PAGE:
The Book of Laughter and Forgetting marked a new direction in Milan Kundera’s development as a novelist. The novel is a synthesis of the major themes and narrative techniques of his previous fiction, but its structure is radically different. The Book of Laughter and Forgetting is divided into seven sections, most of which concern different characters (including Kundera) and different situations. The connections between the sections are primarily thematic and cluster around the shattering political and social impact of the Soviet invasion of Czechoslovakia, and the key words of the title. The Book of Laughter and Forgetting is, as Kundera writes in the novel, “a novel about laughter and forgetting, about forgetting and Prague, about Prague and the angels,” but it is also a testimony to the tragedy of Soviet totalitarianism in Czechoslovakia.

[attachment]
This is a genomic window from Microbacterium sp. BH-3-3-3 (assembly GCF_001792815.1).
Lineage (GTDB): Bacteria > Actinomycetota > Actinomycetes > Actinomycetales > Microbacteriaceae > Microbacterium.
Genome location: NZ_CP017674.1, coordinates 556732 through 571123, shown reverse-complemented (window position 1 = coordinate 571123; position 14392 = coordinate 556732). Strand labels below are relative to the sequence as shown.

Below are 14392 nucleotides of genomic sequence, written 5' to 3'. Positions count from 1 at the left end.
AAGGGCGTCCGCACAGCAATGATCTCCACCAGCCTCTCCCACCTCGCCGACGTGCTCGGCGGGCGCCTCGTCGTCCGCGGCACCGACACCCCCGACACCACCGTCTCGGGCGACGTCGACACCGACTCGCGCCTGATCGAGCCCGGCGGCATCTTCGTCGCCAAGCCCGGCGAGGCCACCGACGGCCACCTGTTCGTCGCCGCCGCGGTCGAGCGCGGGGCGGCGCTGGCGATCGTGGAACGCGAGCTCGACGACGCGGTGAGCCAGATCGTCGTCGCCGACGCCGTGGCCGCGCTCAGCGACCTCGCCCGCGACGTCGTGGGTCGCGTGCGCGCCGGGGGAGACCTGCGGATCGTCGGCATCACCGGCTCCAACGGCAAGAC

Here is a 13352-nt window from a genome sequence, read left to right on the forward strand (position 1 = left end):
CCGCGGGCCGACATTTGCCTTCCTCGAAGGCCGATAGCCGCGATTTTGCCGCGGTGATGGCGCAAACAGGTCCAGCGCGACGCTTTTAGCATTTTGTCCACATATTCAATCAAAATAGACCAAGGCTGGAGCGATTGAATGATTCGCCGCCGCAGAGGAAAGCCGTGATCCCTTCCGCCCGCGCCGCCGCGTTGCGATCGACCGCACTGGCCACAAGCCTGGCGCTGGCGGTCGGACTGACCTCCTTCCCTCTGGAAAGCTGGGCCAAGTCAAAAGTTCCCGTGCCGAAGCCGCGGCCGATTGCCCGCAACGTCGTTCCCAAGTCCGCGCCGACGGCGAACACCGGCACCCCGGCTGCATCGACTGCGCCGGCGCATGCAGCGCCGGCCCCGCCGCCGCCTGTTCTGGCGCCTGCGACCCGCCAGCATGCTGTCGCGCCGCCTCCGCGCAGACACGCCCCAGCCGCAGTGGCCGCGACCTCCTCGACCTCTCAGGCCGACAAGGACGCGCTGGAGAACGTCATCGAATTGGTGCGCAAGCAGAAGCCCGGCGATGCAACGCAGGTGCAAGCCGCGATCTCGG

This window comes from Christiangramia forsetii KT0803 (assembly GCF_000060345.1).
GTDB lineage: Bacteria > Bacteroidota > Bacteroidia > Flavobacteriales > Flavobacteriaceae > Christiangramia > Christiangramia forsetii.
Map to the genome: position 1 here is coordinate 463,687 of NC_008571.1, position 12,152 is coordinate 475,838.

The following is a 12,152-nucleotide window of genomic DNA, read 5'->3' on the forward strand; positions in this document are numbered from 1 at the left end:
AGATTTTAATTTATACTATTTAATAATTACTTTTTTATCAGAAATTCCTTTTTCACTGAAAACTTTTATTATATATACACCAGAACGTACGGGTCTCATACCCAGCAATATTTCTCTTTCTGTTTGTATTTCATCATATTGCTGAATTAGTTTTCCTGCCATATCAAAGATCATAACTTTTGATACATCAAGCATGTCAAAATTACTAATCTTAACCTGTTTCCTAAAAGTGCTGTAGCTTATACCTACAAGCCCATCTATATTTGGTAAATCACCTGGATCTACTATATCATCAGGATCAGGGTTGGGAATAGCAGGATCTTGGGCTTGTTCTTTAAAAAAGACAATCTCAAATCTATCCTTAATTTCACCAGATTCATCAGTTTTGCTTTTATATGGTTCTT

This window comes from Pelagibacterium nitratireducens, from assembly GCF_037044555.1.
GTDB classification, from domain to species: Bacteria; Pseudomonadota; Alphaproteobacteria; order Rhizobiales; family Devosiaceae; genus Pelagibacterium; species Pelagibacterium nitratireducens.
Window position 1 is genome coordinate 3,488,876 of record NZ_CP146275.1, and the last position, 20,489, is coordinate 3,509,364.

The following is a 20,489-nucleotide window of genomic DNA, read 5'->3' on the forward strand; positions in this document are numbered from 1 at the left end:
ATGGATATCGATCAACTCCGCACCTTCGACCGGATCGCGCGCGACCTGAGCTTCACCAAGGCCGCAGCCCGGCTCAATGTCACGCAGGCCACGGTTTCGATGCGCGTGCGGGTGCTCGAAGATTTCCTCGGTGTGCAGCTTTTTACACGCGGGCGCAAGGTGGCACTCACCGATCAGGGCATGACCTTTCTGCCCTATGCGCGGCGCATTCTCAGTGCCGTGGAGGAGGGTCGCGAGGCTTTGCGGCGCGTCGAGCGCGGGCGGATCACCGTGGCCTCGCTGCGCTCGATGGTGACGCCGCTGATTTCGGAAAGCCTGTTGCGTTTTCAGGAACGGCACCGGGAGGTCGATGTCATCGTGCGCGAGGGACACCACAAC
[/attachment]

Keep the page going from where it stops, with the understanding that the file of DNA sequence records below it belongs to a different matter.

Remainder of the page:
The major theme of The Book of Laughter and Forgetting is the importance of memory to individual and collective lives. Kundera juxtaposes individual battles between memory and forgetting with Czech culture’s battle to retain its identity in the face of Soviet domination. Mirek, the main character in the first section, “Lost Letters,” justifies keeping a written record of incriminating facts, names, and dates by saying, “the struggle of man against power is the struggle of memory against forgetting.” For individuals such as Mirek and Tamina as well as for the Soviets in control of Czechoslovakia, “the past is full of life, eager to irritate us, provoke and insult us, tempt us to destroy or repaint it.”
The novel’s other major theme is the paradox of laughter. Kundera distinguishes between skeptical, questioning laughter and self-righteous, joyful laughter throughout the novel. In a subsection entitled “On Two Kinds of Laughter,” Kundera refers to these types of laughter as devils’ and angels’ laughter. He writes: “If there is too much uncontested meaning on earth (the reign of the angels), man collapses under...
(The entire section is 832 words.)